Poor health services put homeless at risk
Homeless people are not receiving crucial and sometimes lifesaving healthcare because services do not cater for their needs, a charity has claimed.
St Mungo’s said there is a need for a radical shake-up of healthcare policy to avoid a crisis amongst homeless people.
Research conducted by the charity shows 32 per cent of the people it works with have an alcohol dependency and 63 per cent have a drug problem. Almost half have a mental illness, and 43 per cent a physical illness. Overall 83 per cent of the people the charity works with have at least one condition yet a third are receiving no medical care at all.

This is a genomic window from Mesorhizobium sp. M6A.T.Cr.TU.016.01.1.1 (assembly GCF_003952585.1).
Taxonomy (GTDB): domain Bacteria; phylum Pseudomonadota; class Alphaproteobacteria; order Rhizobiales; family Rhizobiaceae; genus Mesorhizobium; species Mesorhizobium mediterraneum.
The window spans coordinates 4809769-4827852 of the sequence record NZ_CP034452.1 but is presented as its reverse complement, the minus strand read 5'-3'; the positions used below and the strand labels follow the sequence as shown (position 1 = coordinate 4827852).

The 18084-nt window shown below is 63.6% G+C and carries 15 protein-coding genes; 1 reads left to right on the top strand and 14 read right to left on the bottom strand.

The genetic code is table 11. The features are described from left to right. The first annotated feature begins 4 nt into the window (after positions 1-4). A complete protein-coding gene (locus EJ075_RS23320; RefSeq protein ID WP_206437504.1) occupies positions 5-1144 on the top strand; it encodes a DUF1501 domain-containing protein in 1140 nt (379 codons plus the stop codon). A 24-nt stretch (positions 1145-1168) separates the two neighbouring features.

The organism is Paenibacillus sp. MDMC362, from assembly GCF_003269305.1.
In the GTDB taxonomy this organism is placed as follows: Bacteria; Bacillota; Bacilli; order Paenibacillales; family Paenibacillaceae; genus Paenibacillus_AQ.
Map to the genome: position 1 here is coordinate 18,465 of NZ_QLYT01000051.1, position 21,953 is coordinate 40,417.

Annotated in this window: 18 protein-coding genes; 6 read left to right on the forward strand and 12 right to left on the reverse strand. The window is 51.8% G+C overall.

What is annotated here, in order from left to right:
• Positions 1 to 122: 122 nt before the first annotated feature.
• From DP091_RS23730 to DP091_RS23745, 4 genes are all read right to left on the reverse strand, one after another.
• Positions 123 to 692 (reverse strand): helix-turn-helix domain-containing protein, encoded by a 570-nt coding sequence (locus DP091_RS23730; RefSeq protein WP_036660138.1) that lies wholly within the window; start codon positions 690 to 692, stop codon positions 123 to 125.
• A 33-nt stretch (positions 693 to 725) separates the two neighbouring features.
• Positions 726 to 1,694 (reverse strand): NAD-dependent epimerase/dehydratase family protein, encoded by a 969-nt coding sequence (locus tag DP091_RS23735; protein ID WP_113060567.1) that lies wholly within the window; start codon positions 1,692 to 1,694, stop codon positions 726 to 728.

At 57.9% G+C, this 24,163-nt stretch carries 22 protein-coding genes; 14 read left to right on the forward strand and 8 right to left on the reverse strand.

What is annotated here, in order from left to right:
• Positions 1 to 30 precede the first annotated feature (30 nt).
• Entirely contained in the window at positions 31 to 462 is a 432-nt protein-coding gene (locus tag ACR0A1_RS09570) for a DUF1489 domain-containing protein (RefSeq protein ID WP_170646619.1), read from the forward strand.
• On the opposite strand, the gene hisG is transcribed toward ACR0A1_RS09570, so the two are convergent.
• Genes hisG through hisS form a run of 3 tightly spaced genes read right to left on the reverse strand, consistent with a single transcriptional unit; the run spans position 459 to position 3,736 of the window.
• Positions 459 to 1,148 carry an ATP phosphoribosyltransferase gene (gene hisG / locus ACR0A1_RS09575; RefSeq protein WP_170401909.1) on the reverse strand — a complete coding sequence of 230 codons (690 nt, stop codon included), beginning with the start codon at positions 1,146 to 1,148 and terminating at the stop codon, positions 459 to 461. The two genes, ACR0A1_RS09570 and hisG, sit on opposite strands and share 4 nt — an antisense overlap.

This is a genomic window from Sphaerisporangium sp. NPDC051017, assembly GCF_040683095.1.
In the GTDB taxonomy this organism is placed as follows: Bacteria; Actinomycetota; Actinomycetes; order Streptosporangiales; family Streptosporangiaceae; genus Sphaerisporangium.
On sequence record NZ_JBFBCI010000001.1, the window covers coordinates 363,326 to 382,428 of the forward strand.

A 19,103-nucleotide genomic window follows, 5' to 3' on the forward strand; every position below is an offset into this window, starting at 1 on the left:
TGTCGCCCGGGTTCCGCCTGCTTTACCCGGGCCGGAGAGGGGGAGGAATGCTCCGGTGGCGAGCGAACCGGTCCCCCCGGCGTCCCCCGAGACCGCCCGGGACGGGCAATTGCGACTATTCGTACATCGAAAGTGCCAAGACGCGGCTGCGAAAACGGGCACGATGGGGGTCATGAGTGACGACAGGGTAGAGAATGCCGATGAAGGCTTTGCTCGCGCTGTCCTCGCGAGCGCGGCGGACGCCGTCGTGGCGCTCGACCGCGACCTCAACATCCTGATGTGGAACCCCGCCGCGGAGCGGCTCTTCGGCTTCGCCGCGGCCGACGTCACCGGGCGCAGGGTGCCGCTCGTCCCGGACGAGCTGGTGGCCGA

Director of programmes Peter Cockersell, said: ‘There seems to be no recognition that homeless people have unique health problems, making it hard for them to get the treatment they need. Each condition requires a trip to a different department.’
Caroline Day, policy officer at charity Centrepoint, which works with young homeless people, said mental health issues are often ignored.
‘There’s a gap between 16 and 18 year olds where they no longer fit into children’s mental health services, but until the age of 18 are not eligible for adult mental health services,’ she said.
‘It’s an age where they go through changes and being homeless on top of that is a huge emotional pressure so it’s often at this age when mental health issues start.’